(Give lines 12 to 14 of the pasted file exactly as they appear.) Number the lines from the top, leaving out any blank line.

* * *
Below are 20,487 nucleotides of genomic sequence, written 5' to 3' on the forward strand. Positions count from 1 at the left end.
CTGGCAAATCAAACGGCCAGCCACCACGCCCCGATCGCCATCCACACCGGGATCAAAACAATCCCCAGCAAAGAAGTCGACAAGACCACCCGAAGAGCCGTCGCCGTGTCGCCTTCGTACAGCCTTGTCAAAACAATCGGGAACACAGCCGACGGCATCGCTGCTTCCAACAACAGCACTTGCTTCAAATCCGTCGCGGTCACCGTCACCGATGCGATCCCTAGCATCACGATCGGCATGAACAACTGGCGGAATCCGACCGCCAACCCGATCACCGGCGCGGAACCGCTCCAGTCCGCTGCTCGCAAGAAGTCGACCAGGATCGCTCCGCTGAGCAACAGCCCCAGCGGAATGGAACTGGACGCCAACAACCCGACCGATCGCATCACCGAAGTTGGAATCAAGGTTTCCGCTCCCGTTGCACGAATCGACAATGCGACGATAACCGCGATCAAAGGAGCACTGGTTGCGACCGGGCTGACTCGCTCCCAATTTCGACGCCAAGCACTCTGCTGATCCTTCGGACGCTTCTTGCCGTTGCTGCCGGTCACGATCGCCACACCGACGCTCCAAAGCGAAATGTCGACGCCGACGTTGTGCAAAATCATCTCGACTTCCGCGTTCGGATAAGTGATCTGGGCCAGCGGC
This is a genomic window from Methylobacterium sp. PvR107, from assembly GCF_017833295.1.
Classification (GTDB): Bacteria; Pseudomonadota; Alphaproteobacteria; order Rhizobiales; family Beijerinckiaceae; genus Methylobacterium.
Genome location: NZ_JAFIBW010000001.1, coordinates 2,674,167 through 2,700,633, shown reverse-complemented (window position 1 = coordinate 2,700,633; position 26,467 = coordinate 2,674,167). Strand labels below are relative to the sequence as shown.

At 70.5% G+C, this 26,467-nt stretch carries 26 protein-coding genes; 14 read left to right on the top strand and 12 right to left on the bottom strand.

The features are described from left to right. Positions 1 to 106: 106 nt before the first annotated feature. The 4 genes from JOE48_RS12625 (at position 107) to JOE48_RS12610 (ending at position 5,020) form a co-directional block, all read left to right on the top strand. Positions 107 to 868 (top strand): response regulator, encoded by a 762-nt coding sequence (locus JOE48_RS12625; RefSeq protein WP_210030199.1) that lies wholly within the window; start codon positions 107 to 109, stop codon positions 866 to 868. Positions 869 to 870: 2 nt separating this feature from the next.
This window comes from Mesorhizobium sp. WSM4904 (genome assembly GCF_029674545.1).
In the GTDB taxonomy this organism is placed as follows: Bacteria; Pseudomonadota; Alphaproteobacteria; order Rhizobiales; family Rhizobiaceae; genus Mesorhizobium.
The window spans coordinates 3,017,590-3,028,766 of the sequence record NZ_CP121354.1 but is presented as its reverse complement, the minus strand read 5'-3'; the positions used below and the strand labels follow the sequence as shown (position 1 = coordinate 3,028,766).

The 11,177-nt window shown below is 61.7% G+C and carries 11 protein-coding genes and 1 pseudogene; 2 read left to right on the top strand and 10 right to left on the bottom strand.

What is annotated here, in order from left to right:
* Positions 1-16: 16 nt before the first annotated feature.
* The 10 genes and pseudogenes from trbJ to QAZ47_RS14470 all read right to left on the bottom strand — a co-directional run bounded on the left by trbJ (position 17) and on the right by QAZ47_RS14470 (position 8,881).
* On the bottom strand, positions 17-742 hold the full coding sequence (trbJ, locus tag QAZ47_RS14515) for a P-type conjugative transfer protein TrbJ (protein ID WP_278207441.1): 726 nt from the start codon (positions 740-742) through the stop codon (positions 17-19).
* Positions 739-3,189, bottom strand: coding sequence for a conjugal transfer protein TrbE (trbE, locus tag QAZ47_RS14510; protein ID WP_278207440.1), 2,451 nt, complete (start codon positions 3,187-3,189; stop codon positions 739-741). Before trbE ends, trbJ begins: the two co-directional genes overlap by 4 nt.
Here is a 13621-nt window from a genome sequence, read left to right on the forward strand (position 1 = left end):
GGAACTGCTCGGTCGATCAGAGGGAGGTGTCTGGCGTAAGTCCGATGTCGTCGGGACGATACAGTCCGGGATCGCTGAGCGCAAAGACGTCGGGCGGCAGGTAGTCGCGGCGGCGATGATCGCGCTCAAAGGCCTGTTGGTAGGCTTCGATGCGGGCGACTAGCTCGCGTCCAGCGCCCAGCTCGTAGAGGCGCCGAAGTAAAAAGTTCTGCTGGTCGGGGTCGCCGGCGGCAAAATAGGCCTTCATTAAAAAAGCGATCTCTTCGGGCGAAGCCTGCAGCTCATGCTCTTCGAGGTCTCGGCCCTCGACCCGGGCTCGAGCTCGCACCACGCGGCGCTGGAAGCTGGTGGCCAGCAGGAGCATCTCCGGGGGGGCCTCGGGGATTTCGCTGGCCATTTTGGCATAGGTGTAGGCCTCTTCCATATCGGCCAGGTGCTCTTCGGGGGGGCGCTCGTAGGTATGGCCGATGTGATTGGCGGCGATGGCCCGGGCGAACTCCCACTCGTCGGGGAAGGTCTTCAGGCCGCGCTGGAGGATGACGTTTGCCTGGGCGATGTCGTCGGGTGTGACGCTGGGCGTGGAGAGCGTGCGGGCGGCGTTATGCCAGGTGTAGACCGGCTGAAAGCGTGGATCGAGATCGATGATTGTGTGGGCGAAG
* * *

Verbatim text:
What is annotated here, in order from left to right:
* Positions 1-16: 16 nt before the first annotated feature.
* The 10 genes and pseudogenes from trbJ to QAZ47_RS14470 all read right to left on the bottom strand — a co-directional run bounded on the left by trbJ (position 17) and on the right by QAZ47_RS14470 (position 8,881).